It has been rainy and cold today, which precludes taking our new Sea Eagle kayak out to Meadowlark Lake. There was a time in my life when I wouldn’t have let a little bad weather keep me in, but apparently I have grown soft in my old age. I may go out and inflate it and sit in it under our awning later, just so I look like I know what I’m doing the first time we take it to water!

Meadowlark Lake: a little cold for kayaking!

Ten Sleep: Week One

She said… 

Ten Sleep, Wyoming, gets its name from a Plains Indian Tribe who used to travel here, ten days (or nights) from their home. The Circle J (keep Jesus at the center of your life) Camp is lodged in a beautiful canyon with high rock walls and what is right now a roaring river. In a couple of weeks the spring melt will have passed and the roar of the river will subside, the threat of flooding will diminish.

When we take a Nomad’s assignment we agree to work for three weeks, Monday thru Thursday, 8am to 4pm. Friday thru Sunday is our own to do with as we like. Free camping is provided on site with full hookups.

We are serving here at Circle J with three other couples, and a fifth to arrive next week. There is a group of kids here for church camp on Wednesday thru Saturday of our first week, so our priority tasks were to help get the camp ready for their arrival. We have had some down time while they are having camp, so our job on Thursday was to hang out and help where needed.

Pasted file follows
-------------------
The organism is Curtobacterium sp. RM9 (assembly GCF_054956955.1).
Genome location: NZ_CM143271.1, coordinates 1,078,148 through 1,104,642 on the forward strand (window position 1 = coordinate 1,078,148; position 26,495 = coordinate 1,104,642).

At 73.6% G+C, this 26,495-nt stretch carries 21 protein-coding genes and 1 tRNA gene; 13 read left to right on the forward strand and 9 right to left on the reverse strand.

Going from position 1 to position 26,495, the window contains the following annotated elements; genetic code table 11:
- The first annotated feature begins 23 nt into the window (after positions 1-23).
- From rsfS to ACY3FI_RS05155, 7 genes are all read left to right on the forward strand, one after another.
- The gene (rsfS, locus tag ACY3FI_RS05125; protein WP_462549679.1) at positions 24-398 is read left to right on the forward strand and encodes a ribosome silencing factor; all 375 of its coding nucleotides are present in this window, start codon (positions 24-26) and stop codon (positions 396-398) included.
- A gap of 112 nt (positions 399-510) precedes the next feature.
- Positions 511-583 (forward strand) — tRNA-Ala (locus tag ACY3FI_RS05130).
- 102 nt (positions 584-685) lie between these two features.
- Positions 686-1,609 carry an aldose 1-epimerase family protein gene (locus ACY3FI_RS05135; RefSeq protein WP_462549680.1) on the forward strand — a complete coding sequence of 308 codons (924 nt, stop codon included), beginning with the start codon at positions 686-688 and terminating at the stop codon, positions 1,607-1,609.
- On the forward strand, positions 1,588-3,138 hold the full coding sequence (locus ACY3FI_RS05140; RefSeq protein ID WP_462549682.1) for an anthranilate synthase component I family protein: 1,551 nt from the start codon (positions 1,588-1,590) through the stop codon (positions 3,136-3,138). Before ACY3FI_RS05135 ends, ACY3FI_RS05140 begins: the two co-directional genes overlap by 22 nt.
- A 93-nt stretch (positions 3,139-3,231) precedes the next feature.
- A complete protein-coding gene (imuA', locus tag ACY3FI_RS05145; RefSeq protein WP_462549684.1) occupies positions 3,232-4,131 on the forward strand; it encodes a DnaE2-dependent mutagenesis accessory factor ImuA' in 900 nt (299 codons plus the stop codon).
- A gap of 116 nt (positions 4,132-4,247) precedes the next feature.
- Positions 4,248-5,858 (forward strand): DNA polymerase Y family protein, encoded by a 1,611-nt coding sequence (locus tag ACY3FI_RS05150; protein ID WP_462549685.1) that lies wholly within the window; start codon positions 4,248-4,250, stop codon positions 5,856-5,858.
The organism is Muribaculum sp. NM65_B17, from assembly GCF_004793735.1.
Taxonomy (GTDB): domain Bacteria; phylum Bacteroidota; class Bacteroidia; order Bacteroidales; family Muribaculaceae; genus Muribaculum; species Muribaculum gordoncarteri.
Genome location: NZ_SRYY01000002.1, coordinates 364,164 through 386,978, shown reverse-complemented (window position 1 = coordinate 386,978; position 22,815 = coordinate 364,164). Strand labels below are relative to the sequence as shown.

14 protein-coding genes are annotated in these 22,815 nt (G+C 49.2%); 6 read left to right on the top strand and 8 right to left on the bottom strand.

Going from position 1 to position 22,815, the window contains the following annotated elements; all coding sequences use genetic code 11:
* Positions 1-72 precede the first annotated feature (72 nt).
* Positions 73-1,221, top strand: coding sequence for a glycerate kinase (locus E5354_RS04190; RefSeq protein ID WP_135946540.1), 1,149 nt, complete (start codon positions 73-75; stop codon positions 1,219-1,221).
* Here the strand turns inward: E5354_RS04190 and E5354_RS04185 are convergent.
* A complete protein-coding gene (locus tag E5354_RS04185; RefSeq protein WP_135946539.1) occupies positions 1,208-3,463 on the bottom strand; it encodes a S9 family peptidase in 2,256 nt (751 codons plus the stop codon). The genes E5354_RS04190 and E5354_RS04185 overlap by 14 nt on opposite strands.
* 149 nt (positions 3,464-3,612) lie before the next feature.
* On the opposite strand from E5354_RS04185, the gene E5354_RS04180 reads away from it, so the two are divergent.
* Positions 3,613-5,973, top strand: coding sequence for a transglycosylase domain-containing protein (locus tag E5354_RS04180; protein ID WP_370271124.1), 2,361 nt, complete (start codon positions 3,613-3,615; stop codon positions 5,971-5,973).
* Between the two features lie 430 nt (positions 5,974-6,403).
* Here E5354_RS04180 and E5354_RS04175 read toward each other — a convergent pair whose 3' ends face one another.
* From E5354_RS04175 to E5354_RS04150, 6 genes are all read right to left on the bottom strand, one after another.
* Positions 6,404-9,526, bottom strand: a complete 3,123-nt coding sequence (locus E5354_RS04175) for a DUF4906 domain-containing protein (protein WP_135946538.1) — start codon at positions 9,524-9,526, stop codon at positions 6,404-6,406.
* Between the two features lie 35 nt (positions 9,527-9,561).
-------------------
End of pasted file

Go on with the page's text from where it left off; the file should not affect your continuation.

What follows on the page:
The first part of the week we built four 7’ long flower boxes for the kids to paint and plant vegetables in, cleaned and painted the girls shower room floor, built a new dumpster enclosure, did repairs on roofs and walls of buildings at the camp, did some electrical work, deep cleaned all of the bunkhouses and guest quarters, and cleaned the chapel, a beautiful historic old church that is living its third incarnation here at the camp. The list seemed formidable when we started, but we made short work of it, and it seemed to make an enormous difference to the staff, all volunteer, a husband and wife team and a couple of college-age kids, to have the help.

Church Camp: There are thirty-five kids here from all over north central Wyoming. A lot of adults have showed up to help as well so it seems that they have everything well in hand. Lessons for me. . .it’s always so easy for me to look at a situation and assume that I have a better way to do things. It’s wonderful here to be able to just stand back and watch God use His people to do His work.

The members of the team take turns doing devotions each morning. My day was Wednesday, and I chose 1 Thessalonians 5:18, where Paul tells us that we need to be thankful for ALL the things in our lives. It’s easy to be thankful for the beautiful surroundings, and the opportunity to serve Circle J, for all the good things that happen to us. But when things get a little hard or don’t go as we want them to, we need to remember that God uses our discomfort and our perceived difficulties to build our characters. A reminder, yet again, that we can’t see the big picture, that we need to trust and put everything in His hands.

It has been hot and sweaty here, so it is imperative that we get laundry done this weekend. We decided to do it on Sunday in Worland after church. For our tourist day this weekend we drove up the Tensleep Canyon and over the Powder River Pass into Buffalo, Wyoming. Buffalo is a very cool little town with great museums and good restaurants. The ladies at the Jim Gatchell Museum asked us what our favorite place was so far and we said “Buffalo!”. It all just keeps getting better and better!

Wyoming: A Harvest Host, Another State Park, A Boondockers Welcome 

She said…